• Recycled cotton: Recycled cotton has been ranked the most sustainable type of cotton — even higher than organic cotton — by Made-By (a nonprofit research firm whose mission was making sustainable fashion commonplace). Their research was based on six sustainability metrics: greenhouse gas emissions; human toxicity; energy; water; eco-toxicity; and land. Regardless of ranking, reusing what we already have, if possible, is an ideal eco-friendly practice.
  • Recycling cotton is not without challenges. For example, the mechanical recycling process weakens the fiber, and a lot of cotton is blended with other fabrics, which can complicate recycling. But many companies are committed to navigating these challenges and are researching ways to do so.
  • Organic hemp: It’s great to see that more and more clothes are being made from hemp. While not as common a fabric as cotton and linen, it’s an old fiber dating back to ancient China BCE, where it was used for clothing and paper through early last century. Its use declined with the increase in cultivation of cotton and use of synthetic fibers. Hemp can grow almost everywhere and requires very little water and no pesticides. It grows fast and even fertilizes the soil as it grows! It’s a sustainability superstar.
  • Recycled wool: Recycling wool is not a new thing. In fact we have been recycling wool for about 200 years. Also, it’s not that hard to do, and systems for wool recycling are well established. In Prato, Italy, heralded as the birthplace of textile recycling, people have been recycling wool for over 100 years. Through a mechanical process (no chemicals) wool can be pulled back down to a raw fiber state and made into new yarn. Patagonia sources over 80 percent of its wool from recycled sources, and by doing so, has been able to save 3.4 million pounds of CO2 emissions by choosing recycled wool over virgin wool.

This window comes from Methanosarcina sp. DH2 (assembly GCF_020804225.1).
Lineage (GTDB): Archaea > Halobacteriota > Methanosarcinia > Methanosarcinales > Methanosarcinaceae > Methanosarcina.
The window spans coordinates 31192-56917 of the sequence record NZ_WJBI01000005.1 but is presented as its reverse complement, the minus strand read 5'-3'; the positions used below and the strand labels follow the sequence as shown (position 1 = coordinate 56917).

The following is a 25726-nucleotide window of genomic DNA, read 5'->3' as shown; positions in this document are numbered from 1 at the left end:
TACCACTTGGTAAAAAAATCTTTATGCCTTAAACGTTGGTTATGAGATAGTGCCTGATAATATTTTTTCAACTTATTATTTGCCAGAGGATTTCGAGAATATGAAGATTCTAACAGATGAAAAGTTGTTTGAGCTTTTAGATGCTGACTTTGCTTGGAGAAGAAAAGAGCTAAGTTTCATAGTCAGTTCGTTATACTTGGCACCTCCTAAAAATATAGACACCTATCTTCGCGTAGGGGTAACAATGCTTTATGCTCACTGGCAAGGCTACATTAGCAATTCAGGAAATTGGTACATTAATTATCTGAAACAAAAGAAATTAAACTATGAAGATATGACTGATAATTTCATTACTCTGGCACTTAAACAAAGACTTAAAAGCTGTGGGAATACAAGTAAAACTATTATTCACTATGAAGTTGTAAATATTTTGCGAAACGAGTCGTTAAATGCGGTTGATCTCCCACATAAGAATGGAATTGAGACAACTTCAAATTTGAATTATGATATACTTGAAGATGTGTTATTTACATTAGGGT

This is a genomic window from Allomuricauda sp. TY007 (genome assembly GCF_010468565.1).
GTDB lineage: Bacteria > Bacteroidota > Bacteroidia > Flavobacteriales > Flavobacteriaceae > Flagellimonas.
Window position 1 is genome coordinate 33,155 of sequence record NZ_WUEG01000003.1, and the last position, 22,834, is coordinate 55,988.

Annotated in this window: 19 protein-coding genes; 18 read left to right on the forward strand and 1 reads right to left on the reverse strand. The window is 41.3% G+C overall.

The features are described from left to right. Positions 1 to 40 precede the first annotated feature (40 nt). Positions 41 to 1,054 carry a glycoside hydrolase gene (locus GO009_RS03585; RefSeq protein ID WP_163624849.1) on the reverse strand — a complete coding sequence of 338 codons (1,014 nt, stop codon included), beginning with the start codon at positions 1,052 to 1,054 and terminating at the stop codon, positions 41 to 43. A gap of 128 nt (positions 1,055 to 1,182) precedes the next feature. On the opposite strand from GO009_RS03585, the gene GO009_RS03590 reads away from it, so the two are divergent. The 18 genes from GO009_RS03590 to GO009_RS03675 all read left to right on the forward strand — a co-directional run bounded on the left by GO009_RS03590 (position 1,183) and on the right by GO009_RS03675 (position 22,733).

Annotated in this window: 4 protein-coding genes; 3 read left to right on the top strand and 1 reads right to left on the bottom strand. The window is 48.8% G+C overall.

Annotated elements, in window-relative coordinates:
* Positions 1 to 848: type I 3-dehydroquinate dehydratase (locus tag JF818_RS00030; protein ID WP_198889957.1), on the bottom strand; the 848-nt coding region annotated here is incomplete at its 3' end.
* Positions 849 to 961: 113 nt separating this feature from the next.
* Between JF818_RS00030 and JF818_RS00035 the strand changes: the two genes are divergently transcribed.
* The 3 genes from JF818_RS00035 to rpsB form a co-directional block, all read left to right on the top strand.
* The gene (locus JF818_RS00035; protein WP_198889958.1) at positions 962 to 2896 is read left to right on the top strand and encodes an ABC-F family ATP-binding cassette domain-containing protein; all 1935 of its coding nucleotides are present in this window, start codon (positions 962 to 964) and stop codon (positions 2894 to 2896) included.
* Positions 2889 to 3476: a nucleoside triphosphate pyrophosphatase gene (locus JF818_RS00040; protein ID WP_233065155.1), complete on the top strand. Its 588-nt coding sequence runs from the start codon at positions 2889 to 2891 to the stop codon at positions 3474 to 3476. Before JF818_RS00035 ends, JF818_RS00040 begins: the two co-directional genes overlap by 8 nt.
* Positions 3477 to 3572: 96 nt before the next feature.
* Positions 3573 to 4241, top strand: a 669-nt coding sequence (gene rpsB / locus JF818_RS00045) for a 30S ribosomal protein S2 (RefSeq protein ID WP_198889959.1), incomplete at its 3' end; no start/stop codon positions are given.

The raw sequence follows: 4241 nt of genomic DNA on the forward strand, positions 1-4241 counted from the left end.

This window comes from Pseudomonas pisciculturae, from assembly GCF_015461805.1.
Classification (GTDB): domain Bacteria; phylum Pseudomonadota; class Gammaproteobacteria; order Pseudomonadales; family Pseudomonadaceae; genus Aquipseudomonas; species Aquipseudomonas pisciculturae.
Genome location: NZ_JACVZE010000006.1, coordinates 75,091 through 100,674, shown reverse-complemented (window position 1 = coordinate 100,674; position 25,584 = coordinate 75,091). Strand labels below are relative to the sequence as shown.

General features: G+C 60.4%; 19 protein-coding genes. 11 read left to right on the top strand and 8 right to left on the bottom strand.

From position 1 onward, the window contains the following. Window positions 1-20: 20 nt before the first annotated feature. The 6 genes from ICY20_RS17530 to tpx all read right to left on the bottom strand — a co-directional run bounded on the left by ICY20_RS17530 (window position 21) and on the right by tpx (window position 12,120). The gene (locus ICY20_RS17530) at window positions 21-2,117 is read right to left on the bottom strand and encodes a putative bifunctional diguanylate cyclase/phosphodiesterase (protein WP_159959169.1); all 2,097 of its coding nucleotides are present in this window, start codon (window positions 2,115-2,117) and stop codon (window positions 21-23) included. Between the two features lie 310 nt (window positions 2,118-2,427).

Clothing made from bamboo

Bamboo clothing is becoming more and more popular, but many sustainability experts are on the fence regarding its eco-friendliness. At face value, it looks promising: Bamboo is fast growing, self-regenerates (meaning no replanting is required), and doesn’t need any pesticides. Processing it into fabric is where it gets tricky.

The process for turning bamboo into fabric requires a lot of chemicals, and some of these chemicals are very toxic. There are some promising advances in processing that may mitigate this issue. Time will tell! But in the meantime, you can look out for bamboo lyocell. This form of bamboo requires fewer chemicals than the alternative (bamboo rayon). Bamboo lyocell is processed using a closed-loop system means that no chemicals are released into the environment.

Can leather and wool be sustainable?

Leather and wool are both natural fabrics we have used since ancient times. Wool has kept people warm for centuries, and leather is undeniably durable. Both fabrics are natural and biodegradable, but both raise concerns around animal cruelty and sustainability.

Large-scale cattle ranching has been associated with deforestation and biodiversity destruction, greenhouse gas emissions (methane from the cows), as well as excessive water consumption (including from leather production). In addition, leather tanning requires a lot of chemicals that expose workers at tanneries to skin and lung conditions. (Fortunately, many tanneries are phasing out these chemicals.)